Palace aides relieved at BBC ‘whitewash’ over Martin Bashir’s Diana interview
Palace courtiers decided “not to get involved” in a BBC probe into exactly how Martin Bashir got his interview with Princess Diana, a source claims.
The Mirror can reveal advisers to the Queen and Prince Charles hoped the internal investigation into Bashir and his team “would go away”, it is claimed.
Bashir was cleared of improper behaviour following the 1996 probe, which was headed by former director general Tony Hall when he was boss of BBC News and Current Affairs.
But Diana’s brother Earl Spencer has accused the BBC of “sheer dishonesty” and labelled the probe a “whitewash”.
One former staffer who worked for the Queen for around a decade said: “The BBC were particularly secretive about what they were doing or even what the allegations were but the palace was aware.
“A decision was taken not to get involved, in the hope it would go
away. There had been an almighty fallout internally and externally after
Bashir is alleged to have used a BBC graphic designer to create fake bank statements that he claimed was proof courtiers were being paid for details of Diana’s private life.
He also allegedly told the Princess that her phone was tapped by MI5, her bodyguard was plotting against her and that close friends were betraying her.
Diana’s brother Charles Spencer last week revealed notes he says he made at the time of meeting the reporter with his sister.
He claims that Bashir peddled lies to clinch his scoop, including lurid allegations about other members of the royal household. The Panorama programme in 1995 led to a furore that culminated in Charles divorcing the Princess of Wales.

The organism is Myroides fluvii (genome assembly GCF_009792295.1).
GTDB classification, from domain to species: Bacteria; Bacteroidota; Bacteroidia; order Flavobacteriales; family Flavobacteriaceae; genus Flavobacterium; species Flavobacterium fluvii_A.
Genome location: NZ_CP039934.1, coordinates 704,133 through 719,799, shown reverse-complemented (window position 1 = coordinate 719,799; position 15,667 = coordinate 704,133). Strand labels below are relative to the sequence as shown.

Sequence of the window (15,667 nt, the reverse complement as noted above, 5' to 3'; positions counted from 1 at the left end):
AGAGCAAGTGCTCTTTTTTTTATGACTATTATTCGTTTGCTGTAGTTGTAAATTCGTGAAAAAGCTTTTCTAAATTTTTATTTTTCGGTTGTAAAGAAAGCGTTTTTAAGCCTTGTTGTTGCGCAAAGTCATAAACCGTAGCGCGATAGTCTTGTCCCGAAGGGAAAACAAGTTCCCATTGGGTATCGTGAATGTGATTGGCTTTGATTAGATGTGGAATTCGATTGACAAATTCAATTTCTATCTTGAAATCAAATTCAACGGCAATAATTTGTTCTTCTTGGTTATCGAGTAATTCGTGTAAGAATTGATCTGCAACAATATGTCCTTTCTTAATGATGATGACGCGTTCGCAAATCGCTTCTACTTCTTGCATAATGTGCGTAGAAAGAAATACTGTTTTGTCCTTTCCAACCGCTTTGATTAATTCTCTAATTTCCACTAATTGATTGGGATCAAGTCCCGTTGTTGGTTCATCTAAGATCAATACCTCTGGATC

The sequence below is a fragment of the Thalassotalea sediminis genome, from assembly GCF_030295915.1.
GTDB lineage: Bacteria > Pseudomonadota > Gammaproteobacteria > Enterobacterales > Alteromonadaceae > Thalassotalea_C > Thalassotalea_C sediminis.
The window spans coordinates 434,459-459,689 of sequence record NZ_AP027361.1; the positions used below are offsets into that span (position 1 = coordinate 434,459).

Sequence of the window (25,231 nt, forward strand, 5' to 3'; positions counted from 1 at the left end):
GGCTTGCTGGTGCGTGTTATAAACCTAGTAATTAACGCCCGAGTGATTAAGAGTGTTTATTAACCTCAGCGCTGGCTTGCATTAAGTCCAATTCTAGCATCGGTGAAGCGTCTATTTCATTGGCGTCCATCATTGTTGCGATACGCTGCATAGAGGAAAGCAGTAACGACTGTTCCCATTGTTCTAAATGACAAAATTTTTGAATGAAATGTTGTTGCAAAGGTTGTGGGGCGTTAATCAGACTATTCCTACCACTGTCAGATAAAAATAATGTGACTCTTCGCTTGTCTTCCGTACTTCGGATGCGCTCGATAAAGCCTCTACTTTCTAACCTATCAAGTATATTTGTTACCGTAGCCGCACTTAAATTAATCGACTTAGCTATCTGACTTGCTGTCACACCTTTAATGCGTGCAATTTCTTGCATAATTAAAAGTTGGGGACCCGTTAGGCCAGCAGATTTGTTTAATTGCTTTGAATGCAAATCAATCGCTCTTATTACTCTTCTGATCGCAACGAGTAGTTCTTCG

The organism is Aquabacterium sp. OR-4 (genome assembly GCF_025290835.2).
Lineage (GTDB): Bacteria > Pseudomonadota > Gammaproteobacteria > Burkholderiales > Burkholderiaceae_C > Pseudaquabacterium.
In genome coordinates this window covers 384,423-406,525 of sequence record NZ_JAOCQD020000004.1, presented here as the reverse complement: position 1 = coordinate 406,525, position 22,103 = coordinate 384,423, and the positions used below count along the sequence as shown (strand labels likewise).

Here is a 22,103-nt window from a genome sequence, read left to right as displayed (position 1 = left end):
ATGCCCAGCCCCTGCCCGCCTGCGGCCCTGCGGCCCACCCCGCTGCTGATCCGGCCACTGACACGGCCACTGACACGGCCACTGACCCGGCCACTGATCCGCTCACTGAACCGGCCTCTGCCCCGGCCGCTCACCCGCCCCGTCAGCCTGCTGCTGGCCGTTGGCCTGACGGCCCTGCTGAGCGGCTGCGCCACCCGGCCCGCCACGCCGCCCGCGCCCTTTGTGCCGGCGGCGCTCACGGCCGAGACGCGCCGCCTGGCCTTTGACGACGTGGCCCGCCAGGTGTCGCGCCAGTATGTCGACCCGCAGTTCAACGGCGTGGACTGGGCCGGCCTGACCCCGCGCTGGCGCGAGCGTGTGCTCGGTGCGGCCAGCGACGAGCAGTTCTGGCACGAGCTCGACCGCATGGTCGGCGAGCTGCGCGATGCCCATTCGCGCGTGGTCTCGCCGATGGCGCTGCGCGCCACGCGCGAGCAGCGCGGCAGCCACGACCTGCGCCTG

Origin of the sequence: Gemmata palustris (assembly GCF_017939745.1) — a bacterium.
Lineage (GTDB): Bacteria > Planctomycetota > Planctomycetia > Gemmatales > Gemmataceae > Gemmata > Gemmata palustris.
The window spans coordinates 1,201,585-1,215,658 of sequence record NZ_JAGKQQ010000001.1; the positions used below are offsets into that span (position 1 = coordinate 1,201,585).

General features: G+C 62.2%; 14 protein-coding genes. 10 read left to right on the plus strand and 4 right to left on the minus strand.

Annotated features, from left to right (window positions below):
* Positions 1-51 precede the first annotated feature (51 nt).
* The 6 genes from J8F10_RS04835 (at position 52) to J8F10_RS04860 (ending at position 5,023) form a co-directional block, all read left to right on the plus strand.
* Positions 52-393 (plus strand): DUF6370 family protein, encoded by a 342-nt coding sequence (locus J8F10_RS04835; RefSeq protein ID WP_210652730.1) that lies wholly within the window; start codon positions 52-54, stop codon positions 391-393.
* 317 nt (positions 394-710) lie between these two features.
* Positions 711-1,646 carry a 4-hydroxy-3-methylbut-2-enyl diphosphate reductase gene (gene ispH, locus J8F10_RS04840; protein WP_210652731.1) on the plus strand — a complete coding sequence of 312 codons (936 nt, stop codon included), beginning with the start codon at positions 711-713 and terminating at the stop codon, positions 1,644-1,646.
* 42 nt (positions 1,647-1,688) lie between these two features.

Current director general Tim Davie has promised a new “independent” investigation, saying: “The BBC is taking this very seriously and we want to get to the truth.”
Dickie Arbiter, who was the Queen’s press secretary at the time, last week accused the BBC of lacking in transparency during the first probe.
He said: “We were unaware of what was going on within the BBC, it was kept behind closed doors.”
A former colleague of Bashir, who is the Beeb’s Religious Affairs correspondent, has claimed the BBC “protected him at all costs”.
In an ITV documentary last night and tonight at 9pm, Matt Wiessler, who claims he was told by Bashir to produce two fake bank statements, accused Lord Hall and other BBC bosses of making him the “fall guy” for Bashir’s alleged deception.
He is demanding an apology from the Corporation.
Former BBC royal correspondent Jennie Bond yesterday revealed how Diana told her she feared being “gagged” by the Royal Family.
Diana spoke to her in June 1995, five months before the Panorama interview, detailing her views on Charles’ affair with Camilla Parker-Bowles.
She said: “What was in Panorama was largely known to me but she had asked me to keep it all in confidence.”
Courtiers for the Queen, Charles and Prince William are understood to be watching the allegations “with interest”.
Bashir, 57, who is said to be “seriously unwell” after a heart bypass and
Covid-19, was seen getting an Indian takeaway late last week.